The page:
By February 10, 1961, Owen had viewed both the movie and the television episode. “I think that it is clear from the viewing of the two films that the points of similarity between then were more than could possibly arise from pure coincidence. In fact, I think I can say that from the moment in the films when the passengers boarded the plane the storyline of both films was almost identical and that, at one stage of the development of the respective shooting scripts, there had been some material which has been used as a source for both films.” Owen then swore in writing that the script for S.O.S. Pacific was written in 1955 and beat the studio to the punch. By August 1961, attorneys for Warner Brothers had viewed both films and ruled: “It became apparent to all who saw the two films that there were a great many similarities between them. Some of these similarities were inevitable once the basic theme had been devised, but others give rise to some suspicion at least that one story may have been copied from another.”

Ultimately, an out-of-court settlement was reached. Claims for infringement was not uncommon in Hollywood and by 1960, more than a thousand television broadcasts had been subject to similar claims. The fact that a studio settled on such claims did not mean the studio committed infringement; such decisions were made based on the cheapest approach since fighting an infringement case in court could cost more than the settlement itself. In these cases, terms of the settlement were rarely disclosed to the public but often allows the studio to continue syndicated reruns of the broadcast and a statement that states the movie studio was not guilty of the crime. Because the insurance company covered most of the financial damages, the studio often considered an out-of-court settlement just to get the claimant to go away quickly and quietly.

Fun Trivia
One of the two men communicating via radio during the test is Adam West, un-credited.

Actress Tuesday Weld was 15 years old when she appeared in this episode, which meant she was a minor and a welfare worker was required on the set: Gertrude Vizard. Weld’s character was originally called Lani in the first draft of the teleplay.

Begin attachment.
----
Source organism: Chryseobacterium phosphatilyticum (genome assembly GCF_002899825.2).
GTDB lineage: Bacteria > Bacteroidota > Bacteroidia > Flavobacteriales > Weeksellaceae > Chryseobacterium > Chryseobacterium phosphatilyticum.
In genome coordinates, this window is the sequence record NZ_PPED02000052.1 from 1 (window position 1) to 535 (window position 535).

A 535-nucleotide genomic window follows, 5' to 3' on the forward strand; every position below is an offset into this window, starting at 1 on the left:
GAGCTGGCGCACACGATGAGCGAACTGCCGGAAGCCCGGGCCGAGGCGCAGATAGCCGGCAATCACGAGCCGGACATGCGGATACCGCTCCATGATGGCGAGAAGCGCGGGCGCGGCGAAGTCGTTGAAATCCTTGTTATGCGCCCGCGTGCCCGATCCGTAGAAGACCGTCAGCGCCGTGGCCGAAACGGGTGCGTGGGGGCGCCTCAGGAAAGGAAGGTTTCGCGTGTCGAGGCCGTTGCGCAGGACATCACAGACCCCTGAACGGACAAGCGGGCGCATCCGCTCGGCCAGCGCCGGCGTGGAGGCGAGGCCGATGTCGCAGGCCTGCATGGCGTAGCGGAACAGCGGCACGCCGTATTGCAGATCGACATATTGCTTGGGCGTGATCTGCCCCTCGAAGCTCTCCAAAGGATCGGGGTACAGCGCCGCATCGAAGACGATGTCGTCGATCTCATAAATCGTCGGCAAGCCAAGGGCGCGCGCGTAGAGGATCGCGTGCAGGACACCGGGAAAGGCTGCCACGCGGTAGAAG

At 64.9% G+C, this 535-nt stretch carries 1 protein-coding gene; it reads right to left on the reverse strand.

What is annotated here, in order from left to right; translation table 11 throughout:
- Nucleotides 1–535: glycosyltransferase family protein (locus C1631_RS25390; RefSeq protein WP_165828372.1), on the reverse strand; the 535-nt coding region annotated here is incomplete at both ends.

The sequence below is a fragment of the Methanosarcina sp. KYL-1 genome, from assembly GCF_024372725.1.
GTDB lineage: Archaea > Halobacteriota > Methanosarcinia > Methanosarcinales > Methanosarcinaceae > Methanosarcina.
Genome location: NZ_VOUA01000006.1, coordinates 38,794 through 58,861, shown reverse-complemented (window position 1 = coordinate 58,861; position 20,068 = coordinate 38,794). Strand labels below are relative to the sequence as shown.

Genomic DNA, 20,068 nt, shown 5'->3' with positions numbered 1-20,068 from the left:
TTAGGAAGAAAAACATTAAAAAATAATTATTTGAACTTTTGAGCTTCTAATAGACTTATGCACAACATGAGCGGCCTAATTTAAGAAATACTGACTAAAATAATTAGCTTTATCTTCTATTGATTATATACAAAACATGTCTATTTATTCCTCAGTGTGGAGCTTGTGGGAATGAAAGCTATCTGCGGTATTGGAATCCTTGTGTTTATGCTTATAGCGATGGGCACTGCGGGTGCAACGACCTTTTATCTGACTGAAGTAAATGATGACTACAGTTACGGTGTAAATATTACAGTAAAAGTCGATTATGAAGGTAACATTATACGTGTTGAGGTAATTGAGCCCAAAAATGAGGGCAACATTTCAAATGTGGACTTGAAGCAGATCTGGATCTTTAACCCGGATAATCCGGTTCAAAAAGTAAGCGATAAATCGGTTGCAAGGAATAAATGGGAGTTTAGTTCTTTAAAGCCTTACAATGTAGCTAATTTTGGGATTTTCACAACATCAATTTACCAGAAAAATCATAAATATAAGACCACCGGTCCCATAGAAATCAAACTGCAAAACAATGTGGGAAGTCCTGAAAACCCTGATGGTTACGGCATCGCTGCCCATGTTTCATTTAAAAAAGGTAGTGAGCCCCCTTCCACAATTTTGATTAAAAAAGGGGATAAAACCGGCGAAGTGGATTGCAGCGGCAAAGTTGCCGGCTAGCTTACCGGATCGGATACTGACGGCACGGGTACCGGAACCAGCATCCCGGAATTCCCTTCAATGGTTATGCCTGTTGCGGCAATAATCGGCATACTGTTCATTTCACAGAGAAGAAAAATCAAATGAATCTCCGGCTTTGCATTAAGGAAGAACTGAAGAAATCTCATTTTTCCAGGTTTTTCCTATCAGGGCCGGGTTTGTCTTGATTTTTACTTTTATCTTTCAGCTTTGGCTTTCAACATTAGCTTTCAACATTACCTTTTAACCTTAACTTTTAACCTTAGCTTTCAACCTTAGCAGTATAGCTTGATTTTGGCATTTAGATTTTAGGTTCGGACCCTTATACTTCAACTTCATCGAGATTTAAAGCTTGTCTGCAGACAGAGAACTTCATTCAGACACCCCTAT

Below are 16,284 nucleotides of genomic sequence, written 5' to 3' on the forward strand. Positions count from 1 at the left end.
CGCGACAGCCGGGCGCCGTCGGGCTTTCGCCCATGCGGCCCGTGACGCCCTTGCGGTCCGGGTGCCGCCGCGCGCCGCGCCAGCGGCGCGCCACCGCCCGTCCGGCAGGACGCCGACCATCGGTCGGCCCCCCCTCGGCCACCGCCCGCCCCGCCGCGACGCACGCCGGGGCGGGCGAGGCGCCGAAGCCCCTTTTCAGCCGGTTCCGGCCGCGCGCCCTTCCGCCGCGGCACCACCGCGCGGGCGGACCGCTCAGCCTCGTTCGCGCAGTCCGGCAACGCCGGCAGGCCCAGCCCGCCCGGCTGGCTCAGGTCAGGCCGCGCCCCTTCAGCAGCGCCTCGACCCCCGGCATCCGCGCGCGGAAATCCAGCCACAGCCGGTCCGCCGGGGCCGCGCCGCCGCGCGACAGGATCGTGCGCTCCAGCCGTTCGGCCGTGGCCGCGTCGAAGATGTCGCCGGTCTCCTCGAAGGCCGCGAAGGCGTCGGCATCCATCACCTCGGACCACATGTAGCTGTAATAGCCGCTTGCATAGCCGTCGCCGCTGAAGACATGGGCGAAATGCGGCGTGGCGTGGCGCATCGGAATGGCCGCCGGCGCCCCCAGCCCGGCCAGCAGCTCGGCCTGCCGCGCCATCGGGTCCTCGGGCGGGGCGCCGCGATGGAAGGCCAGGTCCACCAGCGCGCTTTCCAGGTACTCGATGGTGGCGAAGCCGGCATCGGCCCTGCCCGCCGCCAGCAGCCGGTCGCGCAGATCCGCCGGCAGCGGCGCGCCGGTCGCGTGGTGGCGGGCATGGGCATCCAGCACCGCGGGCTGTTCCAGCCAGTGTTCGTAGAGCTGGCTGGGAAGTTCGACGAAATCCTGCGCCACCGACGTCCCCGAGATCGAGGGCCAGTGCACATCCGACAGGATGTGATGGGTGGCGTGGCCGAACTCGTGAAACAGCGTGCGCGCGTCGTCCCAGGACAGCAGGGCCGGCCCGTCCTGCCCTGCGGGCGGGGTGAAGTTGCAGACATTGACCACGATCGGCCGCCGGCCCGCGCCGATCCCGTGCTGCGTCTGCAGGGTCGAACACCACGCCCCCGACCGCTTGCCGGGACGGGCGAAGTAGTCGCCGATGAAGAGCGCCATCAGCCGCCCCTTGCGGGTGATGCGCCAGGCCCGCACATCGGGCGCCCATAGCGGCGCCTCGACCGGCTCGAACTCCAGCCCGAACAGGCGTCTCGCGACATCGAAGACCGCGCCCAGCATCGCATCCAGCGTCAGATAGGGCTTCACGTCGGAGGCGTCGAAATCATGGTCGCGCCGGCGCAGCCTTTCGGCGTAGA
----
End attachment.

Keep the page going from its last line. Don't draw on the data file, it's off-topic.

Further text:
The words “Phillipine Islands” is mis-spelled on the insert shot of the airport sign.

Production #2-6614
Episode #44  “SECRET ISLAND”
Final Draft of Script Dated: ________________
Initial Telecast: December 4, 1959
Dates of Production: May 8, 11, 12, 13, 14 and 15, 1959
Studio Production Shooting: The Jungle and Stage 19
Total Cost of Production: $61,408
Teleplay by Leonard Lee.
Directed by george waGGner.
Cast: Jacqueline Beer (Suzanne); Jacques Bergerac (Pierre D’Albert); Barry Cahill (the pilot); Joseph Conway (Chuck, the co-pilot, un-credited); Kathleen Crowley (Carol Miller); Jimmy Lydon (Steve, the navigator); Catherine McLeod (Amanda Connell); Louis Quinn (Roscoe); Joan Staley (the stewardess); Grant Sullivan (Dave Connell); and Tuesday Weld (Barrie).

Music Cues: Horsey! Keep Your Tail Up, Keep The Sun Out of My Eyes (by Walter Hirsch and Bert Kaplan, :04 and :05); 77 Sunset Strip (by Mack David and Jerry Livingston, :33); Fanfare (by Sawtell and Shefter, :06); 77 Sunset Strip (by David and Livingston, :42); In the Park (by Sawtell and Shefter, :26); Rainy Dawn (by Sawtell and Shefter, :54); Cosmic Man Appears (by Sawtell and Shefter, 1:00); Cosmic Man Destroyed (by Sawtell and Shefter, 1:33); Several Moods Dramatic #1 (by Sawtell and Shefter, 1:03); On My Way (by Sawtell and Shefter, :06); 77 Sunset Strip (by David and Livingston, :05 and :05); Beware (by Sawtell and Shefter, :11); Deep Trance (by Sawtell and Shefter, :43); Gentle Mocking (by Sawtell and Shefter, :40); Monkeying Around (by Sawtell and Shefter, :26); Gentle Mocking (by Sawtell and Shefter, :56); Hawaiian Eye (by David and Livingston, :20); More Far East (by John Neel, :25); Several Moods Dramatic #2 (by Sawtell and Shefter, :50); 77 Sunset Strip (by David and Livingston, :05); Cornered (by Sawtell and Shefter, :37); Several Moods Dramatic #1 (by Sawtell and Shefter, :27); Hawaiian Eye (by David and Livingston, :32); Religioso (by Sawtell and Shefter, :35); The Last Struggle (by Sawtell and Shefter, :30); Several Moods (by Sawtell and Shefter, 1:41); Leona (by David Buttolph, 1:00); Dead Reckoning (by Sawtell and Shefter, :19); Follow Him (by Sawtell and Shefter, :10); Wild Chase (by Heindorf, :33); Police Mystery (by Sawtell and Shefter, :20); The Monster’s Mate (by Sawtell and Shefter, :45); Great Raid (by Sawtell and Shefter, :17); 77 Sunset Strip (by David and Livingston, :38); Horsey! Keep Yout Tail Up, Keep the Sun Out of My Eyes (by Hirsch and Kaplan, :19); Blues (by Sawtell and Shefter, :10); 77 Sunset Strip (by David and Livingston, 1:10); and Fanfare (by Sawtell and Shefter, :04).

Licensed Music
Horsey, Keep Your Tail Up, Keep the Sun Out of My Eyes (Hirsch-Kaplan) Witmark, :04, :05 and :19

Friday, November 15, 2013

The Ugly American (1958 book) and (1963 movie)

The Ugly American dust jacket
Not since I read John Wyndham's The Day of the Triffids three years ago have I finally read a book that qualifies as one of the "Ten Best Reads." I just finished reading The Ugly American and was blown away with the superb prose, the stories and the moral lessons which is rarely prevalent in today's fiction. Following the law of Watchmen (Issue #1), the best way to grab the reader is to tell a horrifying story that grabs that tugs on your heart strings... from there it's only a matter of retaining good story telling. And The Ugly American is one such example. The main reason I even bought a first edition to read was because it had a unique (and very trivial) connection with one of the best television programs ever produced: Playhouse 90.